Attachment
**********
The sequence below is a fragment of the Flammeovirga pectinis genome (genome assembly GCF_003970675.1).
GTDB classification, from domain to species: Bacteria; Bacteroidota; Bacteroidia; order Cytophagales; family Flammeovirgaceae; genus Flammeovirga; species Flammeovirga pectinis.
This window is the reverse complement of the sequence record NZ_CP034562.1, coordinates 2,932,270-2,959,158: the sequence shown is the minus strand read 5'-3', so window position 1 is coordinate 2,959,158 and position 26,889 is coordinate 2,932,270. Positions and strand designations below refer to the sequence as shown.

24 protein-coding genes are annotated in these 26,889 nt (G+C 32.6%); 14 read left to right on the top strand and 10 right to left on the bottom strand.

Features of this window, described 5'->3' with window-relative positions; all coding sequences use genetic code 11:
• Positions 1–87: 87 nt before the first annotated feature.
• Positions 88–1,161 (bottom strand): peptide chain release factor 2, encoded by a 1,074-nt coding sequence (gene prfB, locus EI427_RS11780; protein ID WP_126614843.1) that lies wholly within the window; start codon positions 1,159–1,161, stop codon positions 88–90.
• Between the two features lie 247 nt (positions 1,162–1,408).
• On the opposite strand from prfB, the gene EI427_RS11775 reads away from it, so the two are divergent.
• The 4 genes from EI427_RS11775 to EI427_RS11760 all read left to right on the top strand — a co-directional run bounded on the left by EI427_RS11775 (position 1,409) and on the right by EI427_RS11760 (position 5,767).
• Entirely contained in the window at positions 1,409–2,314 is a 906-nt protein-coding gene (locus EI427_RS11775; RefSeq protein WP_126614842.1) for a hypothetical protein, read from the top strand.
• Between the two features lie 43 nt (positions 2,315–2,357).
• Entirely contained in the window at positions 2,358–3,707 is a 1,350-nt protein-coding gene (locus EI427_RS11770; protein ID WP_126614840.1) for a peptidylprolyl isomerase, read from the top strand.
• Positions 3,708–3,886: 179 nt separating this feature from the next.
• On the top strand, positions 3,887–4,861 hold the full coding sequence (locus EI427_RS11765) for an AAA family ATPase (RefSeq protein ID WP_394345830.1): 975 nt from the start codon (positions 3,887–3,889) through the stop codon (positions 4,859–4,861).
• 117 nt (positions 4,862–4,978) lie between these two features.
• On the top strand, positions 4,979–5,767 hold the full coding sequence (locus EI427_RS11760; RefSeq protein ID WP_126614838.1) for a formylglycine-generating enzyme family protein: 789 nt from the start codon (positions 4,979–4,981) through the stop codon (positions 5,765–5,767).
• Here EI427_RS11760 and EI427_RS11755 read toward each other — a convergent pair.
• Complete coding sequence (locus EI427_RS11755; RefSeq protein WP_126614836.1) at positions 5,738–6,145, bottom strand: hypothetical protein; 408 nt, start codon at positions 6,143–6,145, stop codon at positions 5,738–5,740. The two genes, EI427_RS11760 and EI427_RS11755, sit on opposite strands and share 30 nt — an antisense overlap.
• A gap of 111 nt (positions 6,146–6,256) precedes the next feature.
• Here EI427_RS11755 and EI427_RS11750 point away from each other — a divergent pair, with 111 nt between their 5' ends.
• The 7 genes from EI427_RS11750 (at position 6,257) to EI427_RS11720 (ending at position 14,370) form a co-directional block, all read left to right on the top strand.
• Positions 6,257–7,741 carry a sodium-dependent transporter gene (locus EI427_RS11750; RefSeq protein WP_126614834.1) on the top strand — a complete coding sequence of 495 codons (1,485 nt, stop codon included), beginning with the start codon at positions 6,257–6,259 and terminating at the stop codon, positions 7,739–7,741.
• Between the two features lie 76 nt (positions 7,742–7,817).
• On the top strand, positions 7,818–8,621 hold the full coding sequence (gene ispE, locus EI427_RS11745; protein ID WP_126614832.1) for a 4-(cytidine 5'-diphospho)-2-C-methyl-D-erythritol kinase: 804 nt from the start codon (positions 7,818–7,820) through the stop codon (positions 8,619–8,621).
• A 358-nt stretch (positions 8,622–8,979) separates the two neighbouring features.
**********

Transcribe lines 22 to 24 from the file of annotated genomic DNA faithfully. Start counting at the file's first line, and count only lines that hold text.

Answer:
• The 7 genes from EI427_RS11750 (at position 6,257) to EI427_RS11720 (ending at position 14,370) form a co-directional block, all read left to right on the top strand.
• Positions 6,257–7,741 carry a sodium-dependent transporter gene (locus EI427_RS11750; RefSeq protein WP_126614834.1) on the top strand — a complete coding sequence of 495 codons (1,485 nt, stop codon included), beginning with the start codon at positions 6,257–6,259 and terminating at the stop codon, positions 7,739–7,741.
• Between the two features lie 76 nt (positions 7,742–7,817).